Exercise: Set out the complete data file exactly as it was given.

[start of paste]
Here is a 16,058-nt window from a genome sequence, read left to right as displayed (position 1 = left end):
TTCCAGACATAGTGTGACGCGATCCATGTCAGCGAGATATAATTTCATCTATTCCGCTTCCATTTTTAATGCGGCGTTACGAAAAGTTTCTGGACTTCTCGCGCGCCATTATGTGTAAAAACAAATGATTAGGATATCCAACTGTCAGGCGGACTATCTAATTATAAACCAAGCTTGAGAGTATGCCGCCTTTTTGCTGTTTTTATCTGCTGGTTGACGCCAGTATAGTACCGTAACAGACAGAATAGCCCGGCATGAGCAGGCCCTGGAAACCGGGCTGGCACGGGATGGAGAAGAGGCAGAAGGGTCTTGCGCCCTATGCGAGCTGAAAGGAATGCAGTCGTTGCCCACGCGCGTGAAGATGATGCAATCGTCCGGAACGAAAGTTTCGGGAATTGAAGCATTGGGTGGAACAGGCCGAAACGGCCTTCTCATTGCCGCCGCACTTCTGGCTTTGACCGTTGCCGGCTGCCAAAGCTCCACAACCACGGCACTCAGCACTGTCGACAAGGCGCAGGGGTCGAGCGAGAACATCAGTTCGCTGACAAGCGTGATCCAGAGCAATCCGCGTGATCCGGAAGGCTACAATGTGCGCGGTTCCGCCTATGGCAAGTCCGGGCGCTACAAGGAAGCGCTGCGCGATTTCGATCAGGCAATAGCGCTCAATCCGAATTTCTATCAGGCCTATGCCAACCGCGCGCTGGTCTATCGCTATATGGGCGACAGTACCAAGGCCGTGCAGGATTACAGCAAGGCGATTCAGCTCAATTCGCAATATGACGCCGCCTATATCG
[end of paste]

Here is a 16,058-nt window from a genome sequence, read left to right as displayed (position 1 = left end):
TTCCAGACATAGTGTGACGCGATCCATGTCAGCGAGATATAATTTCATCTATTCCGCTTCCATTTTTAATGCGGCGTTACGAAAAGTTTCTGGACTTCTCGCGCGCCATTATGTGTAAAAACAAATGATTAGGATATCCAACTGTCAGGCGGACTATCTAATTATAAACCAAGCTTGAGAGTATGCCGCCTTTTTGCTGTTTTTATCTGCTGGTTGACGCCAGTATAGTACCGTAACAGACAGAATAGCCCGGCATGAGCAGGCCCTGGAAACCGGGCTGGCACGGGATGGAGAAGAGGCAGAAGGGTCTTGCGCCCTATGCGAGCTGAAAGGAATGCAGTCGTTGCCCACGCGCGTGAAGATGATGCAATCGTCCGGAACGAAAGTTTCGGGAATTGAAGCATTGGGTGGAACAGGCCGAAACGGCCTTCTCATTGCCGCCGCACTTCTGGCTTTGACCGTTGCCGGCTGCCAAAGCTCCACAACCACGGCACTCAGCACTGTCGACAAGGCGCAGGGGTCGAGCGAGAACATCAGTTCGCTGACAAGCGTGATCCAGAGCAATCCGCGTGATCCGGAAGGCTACAATGTGCGCGGTTCCGCCTATGGCAAGTCCGGGCGCTACAAGGAAGCGCTGCGCGATTTCGATCAGGCAATAGCGCTCAATCCGAATTTCTATCAGGCCTATGCCAACCGCGCGCTGGTCTATCGCTATATGGGCGACAGTACCAAGGCCGTGCAGGATTACAGCAAGGCGATTCAGCTCAATTCGCAATATGACGCCGCCTATATCG